Des Moines being evacuated

Des Moines_Officials on Friday issued a voluntary evacuation order for much of downtown Des Moines, Iowa, and other areas bordering the Des Moines River.

Officials recommended that downtown residents and businesses evacuate parts of downtown on both sides of the river by 6 p.m. Friday. Included are all areas in Des Moines' 500-year floodplain.

The alert was prompted by rising river levels expected to peak at 8 p.m. Friday.

Des Moines Mayor Frank Cownie said officials chose "to err on the side of citizens and residents."

The evacuation should begin immediately and be completed by 6 p.m., the mayor said.

In Cedar Rapids, a downtown hospital was evacuated as the Cedar River flooded 400 city blocks.

Residents of more than 3,000 homes fled for higher ground and a railroad bridge collapsed.

The hospital's 176 patients, including about 30 in a nursing home facility, were being transferred to other hospitals in the region.

The Cedar Rapids evacuation started late Thursday night and continued Friday morning in the city of 124,000 residents.

"Some are frail and so it's a very delicate process with them," said Karen Vander Sanden, a hospital spokeswoman.

Water was seeping into the hospital's lower levels, where the emergency generator is located, said Dustin Hinrichs of the Linn County emergency operations center.

"They proactively and preventatively started evacuation basically guessing on the fact they were going to lose power," he said.

Dave Koch, a spokesman for the Cedar Rapids fire department, said the river will crest Friday at about 31.8 feet. It was at 30.9 feet early in the morning. In a 1993 flood, considered the worst in recent history, it was at 19.27 feet.

"We are seeing a historic hydrological event taking place with unprecedented river levels occurring," said Brian Pierce, a meteorologist with the National Weather Service in Davenport, Iowa. "We're in uncharted territory -- this is an event beyond what anybody could even imagine."

Flooding also closed Interstate 80 from east of Iowa City to Davenport. The flooded Cedar River crosses the interstate in Cedar County, about 20 miles east of Iowa City.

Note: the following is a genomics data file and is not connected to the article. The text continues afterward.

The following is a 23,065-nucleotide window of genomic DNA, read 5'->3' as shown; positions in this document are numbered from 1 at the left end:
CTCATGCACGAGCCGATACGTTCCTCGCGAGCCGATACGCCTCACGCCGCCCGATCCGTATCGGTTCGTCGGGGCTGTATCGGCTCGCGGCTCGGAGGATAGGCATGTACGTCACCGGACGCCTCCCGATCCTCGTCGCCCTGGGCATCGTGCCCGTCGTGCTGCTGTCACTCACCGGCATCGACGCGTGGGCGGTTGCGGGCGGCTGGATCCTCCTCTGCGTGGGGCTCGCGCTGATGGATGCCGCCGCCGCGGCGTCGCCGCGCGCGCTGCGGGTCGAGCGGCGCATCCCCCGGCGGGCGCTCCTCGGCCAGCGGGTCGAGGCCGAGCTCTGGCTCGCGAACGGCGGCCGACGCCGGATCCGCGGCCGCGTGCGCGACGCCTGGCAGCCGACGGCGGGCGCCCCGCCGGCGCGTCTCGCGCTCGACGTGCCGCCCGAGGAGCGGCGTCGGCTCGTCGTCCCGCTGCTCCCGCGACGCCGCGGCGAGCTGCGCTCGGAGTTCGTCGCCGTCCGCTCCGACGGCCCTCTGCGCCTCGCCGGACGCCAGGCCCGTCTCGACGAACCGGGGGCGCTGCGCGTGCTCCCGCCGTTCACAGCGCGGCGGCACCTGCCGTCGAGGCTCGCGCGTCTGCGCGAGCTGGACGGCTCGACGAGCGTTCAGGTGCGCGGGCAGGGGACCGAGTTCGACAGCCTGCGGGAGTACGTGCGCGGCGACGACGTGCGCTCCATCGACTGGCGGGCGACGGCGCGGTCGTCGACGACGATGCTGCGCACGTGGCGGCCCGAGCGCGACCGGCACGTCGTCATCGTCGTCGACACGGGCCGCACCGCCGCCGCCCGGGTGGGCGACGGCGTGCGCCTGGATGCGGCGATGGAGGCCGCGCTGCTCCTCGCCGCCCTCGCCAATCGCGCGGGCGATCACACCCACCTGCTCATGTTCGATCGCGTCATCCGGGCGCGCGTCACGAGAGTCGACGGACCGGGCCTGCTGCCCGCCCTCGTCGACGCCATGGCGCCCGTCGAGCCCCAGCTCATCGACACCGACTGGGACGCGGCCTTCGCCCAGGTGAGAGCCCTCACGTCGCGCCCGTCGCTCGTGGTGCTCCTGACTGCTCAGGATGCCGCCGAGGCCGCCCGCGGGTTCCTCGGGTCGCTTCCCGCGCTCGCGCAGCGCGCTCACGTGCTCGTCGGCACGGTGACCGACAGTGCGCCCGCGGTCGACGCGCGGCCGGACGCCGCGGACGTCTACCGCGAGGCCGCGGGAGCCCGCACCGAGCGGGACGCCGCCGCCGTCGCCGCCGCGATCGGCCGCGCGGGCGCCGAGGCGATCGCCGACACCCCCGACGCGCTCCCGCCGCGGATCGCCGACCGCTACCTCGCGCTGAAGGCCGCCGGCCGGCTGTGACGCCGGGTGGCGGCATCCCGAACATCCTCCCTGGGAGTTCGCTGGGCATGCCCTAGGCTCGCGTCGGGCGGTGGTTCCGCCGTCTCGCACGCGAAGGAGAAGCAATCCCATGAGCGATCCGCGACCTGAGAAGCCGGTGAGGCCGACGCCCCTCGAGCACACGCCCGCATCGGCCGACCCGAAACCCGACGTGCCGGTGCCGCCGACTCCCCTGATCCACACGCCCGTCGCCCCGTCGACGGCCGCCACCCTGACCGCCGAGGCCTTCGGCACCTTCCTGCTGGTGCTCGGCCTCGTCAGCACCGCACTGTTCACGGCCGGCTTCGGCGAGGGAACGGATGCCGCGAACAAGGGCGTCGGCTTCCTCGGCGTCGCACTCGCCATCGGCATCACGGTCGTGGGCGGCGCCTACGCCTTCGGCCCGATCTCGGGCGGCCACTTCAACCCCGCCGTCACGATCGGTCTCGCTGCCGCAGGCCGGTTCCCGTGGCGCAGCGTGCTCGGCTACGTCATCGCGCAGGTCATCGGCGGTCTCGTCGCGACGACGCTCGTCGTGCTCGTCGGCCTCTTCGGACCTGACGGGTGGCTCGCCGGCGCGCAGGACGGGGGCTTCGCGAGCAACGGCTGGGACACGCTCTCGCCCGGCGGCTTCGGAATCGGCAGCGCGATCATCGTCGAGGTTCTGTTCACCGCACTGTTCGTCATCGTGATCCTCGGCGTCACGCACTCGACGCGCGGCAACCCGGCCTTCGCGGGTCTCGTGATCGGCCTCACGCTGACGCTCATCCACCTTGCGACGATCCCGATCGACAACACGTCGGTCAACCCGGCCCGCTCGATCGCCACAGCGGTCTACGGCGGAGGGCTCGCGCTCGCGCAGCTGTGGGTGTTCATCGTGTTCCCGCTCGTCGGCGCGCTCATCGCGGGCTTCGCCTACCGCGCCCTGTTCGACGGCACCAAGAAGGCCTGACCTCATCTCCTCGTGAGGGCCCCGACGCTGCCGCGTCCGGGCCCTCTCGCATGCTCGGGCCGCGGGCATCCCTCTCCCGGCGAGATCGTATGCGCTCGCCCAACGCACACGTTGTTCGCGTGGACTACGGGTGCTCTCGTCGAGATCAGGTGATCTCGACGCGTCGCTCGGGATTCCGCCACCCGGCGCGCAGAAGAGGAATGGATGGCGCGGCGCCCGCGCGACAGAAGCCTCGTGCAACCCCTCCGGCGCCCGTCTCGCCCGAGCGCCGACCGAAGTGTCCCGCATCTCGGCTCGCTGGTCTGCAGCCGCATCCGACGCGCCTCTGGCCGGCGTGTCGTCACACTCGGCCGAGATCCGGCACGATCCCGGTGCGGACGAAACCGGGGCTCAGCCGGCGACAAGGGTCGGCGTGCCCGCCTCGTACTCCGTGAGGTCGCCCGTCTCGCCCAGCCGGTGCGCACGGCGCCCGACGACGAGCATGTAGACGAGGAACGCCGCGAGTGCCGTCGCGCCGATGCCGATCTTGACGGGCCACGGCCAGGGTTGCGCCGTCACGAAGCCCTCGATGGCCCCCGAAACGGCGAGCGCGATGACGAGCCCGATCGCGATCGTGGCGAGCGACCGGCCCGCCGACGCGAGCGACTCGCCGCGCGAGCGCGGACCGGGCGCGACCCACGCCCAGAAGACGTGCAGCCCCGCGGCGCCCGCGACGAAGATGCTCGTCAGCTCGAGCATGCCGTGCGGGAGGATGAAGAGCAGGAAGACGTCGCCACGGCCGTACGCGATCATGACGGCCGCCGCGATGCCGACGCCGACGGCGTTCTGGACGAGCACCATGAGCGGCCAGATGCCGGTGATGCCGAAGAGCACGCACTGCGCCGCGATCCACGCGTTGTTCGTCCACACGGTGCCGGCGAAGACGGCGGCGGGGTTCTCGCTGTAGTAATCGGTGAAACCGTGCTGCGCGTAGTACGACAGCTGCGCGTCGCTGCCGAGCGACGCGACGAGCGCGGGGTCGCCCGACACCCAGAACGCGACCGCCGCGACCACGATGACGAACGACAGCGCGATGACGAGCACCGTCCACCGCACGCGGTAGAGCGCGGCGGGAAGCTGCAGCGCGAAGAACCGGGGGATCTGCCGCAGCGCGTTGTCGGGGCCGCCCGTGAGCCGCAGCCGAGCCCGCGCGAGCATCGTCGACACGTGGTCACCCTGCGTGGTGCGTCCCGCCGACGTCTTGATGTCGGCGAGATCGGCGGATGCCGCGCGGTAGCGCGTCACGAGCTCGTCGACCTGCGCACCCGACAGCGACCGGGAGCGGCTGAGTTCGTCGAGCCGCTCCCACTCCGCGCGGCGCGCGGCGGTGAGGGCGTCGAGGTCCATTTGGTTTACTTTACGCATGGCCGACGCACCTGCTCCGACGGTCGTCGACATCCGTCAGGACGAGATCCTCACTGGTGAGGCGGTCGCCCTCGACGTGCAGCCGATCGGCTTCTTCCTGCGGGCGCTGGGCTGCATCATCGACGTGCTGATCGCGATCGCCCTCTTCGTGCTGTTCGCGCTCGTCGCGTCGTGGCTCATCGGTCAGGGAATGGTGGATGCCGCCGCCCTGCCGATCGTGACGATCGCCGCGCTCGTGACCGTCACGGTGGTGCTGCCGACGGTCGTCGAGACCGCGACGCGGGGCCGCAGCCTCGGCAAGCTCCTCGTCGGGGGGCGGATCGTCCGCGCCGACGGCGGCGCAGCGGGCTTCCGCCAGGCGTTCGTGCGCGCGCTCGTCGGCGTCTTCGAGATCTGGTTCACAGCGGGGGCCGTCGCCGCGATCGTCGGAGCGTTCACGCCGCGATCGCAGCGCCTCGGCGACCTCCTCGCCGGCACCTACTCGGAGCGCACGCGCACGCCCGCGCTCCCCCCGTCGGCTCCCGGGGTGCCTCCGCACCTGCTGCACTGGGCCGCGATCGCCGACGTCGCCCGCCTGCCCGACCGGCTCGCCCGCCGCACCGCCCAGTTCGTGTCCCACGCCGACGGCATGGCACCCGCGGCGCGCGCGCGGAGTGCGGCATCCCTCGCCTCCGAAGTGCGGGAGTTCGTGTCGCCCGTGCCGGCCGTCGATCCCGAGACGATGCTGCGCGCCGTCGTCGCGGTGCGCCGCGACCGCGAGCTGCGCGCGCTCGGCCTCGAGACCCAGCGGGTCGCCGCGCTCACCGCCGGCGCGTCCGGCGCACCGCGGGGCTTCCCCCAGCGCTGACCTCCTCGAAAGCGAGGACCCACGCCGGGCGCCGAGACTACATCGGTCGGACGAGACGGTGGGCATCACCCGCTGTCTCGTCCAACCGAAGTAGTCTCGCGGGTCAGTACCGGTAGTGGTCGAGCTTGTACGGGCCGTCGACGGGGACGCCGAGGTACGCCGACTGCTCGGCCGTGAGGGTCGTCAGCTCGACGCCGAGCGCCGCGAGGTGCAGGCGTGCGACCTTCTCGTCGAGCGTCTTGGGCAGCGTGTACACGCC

Iowa Gov. Chet Culver declared 83 of the state's 99 counties state disaster areas. Nine rivers are at or above historic flood levels. Amtrak's California Zephyr line was suspended across Iowa because of flooding along the BNSF Railway.

No deaths or serious injuries were reported in Iowa, but two men died in their cars in southern Minnesota and western lower Michigan.

In Wisconsin, amphibious vehicles that carry tourists on the Wisconsin River were used to evacuate homes and businesses in Baraboo, north of Madison. Hundreds of people lost power in Avoca, west of Madison, and were "strongly encouraged" to evacuate due to flooding, said Chief Deputy Jon Pepper of the Iowa County Sheriff's Department.

The rising Fond du Lac River forced hundreds from homes in Fond du Lac.

Violent thunderstorms Thursday and Friday brought widespread flooding to Michigan's Lower Peninsula that authorities say left some roads and bridges unstable or impassable. Authorities in Mason County advised drivers to stay off the roads unless it was an emergency, and the county closed or barricaded more than a dozen roadways.

People in several northern Missouri communities, meanwhile, were piling up sandbags to prepare for flooding in the Missouri River, expected to crest over the weekend, and a more significant rise in the Mississippi River expected Wednesday.

Despite all the water in Cedar Rapids, there was precious little for toilets, cleaning, or drinking.

Koch said the city is at critical levels and only one of the city's six wells was operating.

"If we lost that one we would be in serious trouble. Basically we are using more water than we are producing," he said. "We really need to reduce the amount of water we are using ... even using paper plates, hand sanitizer."

Similarly, the town of Lawrenceville, Illinois, grappled with a broken water system that left businesses with no usable tap water, forcing them to close.

In Cedar Rapids, rescuers had to use boats to reach many stranded residents, and people could be seen dragging suitcases up closed highway exit ramps to escape the water.

"We're just kind of at God's mercy right now, so hopefully people that never prayed before this, it might be a good time to start," Linn County Sheriff Don Zeller said. "We're going to need a lot of prayers and people are going to need a lot of patience and understanding."

Prisoners had to be moved from the Linn County jail, including some inmates who had been transferred from the Benton County jail in Vinton because of flooding. The sheriff's office also was underwater, Zeller said.

The surging river caused part of a railroad bridge and about 20 hopper cars loaded with rocks to collapse into the river. The cars had been positioned on the bridge in hopes of weighing it down against the rising water.

In Austin, Minnesota, the Cedar River crested 7.4 feet above flood stage. The river went about 5 feet higher in a 2004 flood that caused major damage in the city.

"It seems like we're having the hundred-year flood every four years. It's absurd," said Mark Dulitz, who had 4 inches of water in his basement and a ring of sandbags around his house.

Copyright 2008 by the Associated Press. All rights reserved.